The presidential race is coming down the straight-away now with President Barack Obama and Republican presidential candidate Mitt Romney neck-in-neck in a sprint that is too tight to still call as the opening bell rang on Wall Street. According to gallop.com, the last poll before voting today has Romney at 49 percent and Obama at 48 percent of the vote.
In Tuesday trading, the Dow is ahead by 63 points, the broader S&P 500 is up 3.8 points and the tech-heavy Nasdaq has inched forward 2.3 points.
Of course, the web is littered with commentary on how to play stocks based on the outcome of the election with the general consensus that Romney is more favorable towards Wall Street. This is evidenced by information from the Center for Responsive Politics that shows Wall Street professionals have contributed more than three times as much to Romney than what has gone to Obama along this campaign trail.
Romney’s background at Bain Capital has many viewing him as a businessman that can utilize his skillset to benefit the country.
An interesting point to note is the impact that Romney could have on commodities, especially gold. It has been made very clear that Ben Bernanke will not remain seated as Fed Chairman if Romney is elected President. Most of gold’s run recently has been based on the Federal Reserve’s bond-buying campaigns, so called “quantitative easing,” and Operation Twist, which converted short-term debt to long-term. Quantitative easing devalues the dollar and increases investors’ appetite for bullion as a hedge against inflation.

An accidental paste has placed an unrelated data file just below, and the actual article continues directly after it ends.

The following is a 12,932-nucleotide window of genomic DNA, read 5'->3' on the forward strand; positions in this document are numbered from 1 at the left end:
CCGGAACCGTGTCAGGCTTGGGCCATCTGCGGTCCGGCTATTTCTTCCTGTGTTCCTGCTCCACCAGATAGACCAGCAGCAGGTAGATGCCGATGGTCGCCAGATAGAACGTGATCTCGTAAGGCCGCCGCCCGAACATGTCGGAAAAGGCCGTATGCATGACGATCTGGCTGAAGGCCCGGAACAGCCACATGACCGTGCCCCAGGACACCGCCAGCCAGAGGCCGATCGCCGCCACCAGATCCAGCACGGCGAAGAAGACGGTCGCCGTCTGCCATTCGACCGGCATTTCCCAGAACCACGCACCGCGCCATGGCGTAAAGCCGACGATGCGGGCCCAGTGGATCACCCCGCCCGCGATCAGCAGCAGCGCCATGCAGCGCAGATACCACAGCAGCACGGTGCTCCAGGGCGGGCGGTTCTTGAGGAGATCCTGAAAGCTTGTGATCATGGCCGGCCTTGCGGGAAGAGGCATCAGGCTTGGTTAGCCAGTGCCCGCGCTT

QE3, or “QE forever” as it has been dubbed by many, is an open-ended program of buying $40 billion per month in mortgage-back securities that helped charge gold back up near $1,800 per troy ounce. If Bernanke is booted, there is a real concern that the program will be ended much sooner than later, which could hamstring gold trying to break upwards of $2,000 per ounce as many experts have predicted. As gold goes, so do many other metals, so the upside to silver plays could be gagged to a degree.
Romney has also been vocal about calling China a “currency manipulator” and said that he will label the country as such on his first day in office. Now, the reality is that the wannabe Commander in Chief may actually lack the authority to make the designation. Further, there should be careful consideration as to whether or not the U.S. wants to get into a trade war with the world’s second largest economy. If things do happen to shake-out that way, however, look for major companies like Apple Inc. (AAPL), Tiffany and Co. (TIF) or Yum Brands Inc. (YUM) to potentially be impacted because of strong growth ties to China.
Big banks have been rebounding from doldrums after the financial collapse in 2008 and should continue to prosper if Romney takes office. Romney has issues with Dodd-Frank and is perceived by Wall Street to want to treat the banking sector in a more balanced manner. Leading campaign contributors such as Goldman Sachs (GS) and Bank of America (BAC) quickly come to mind for upside potential. (That is not implying that contributions are affecting policy, just noting that they have been supporters.)
Romney is also a big supporter of defense, so companies like Lockheed Martin Corp. (LMT), Raytheon (RTN) and Northrup Grumman Corp. (NOC) – which have been on nice climbs for the past five months – could have even more upside.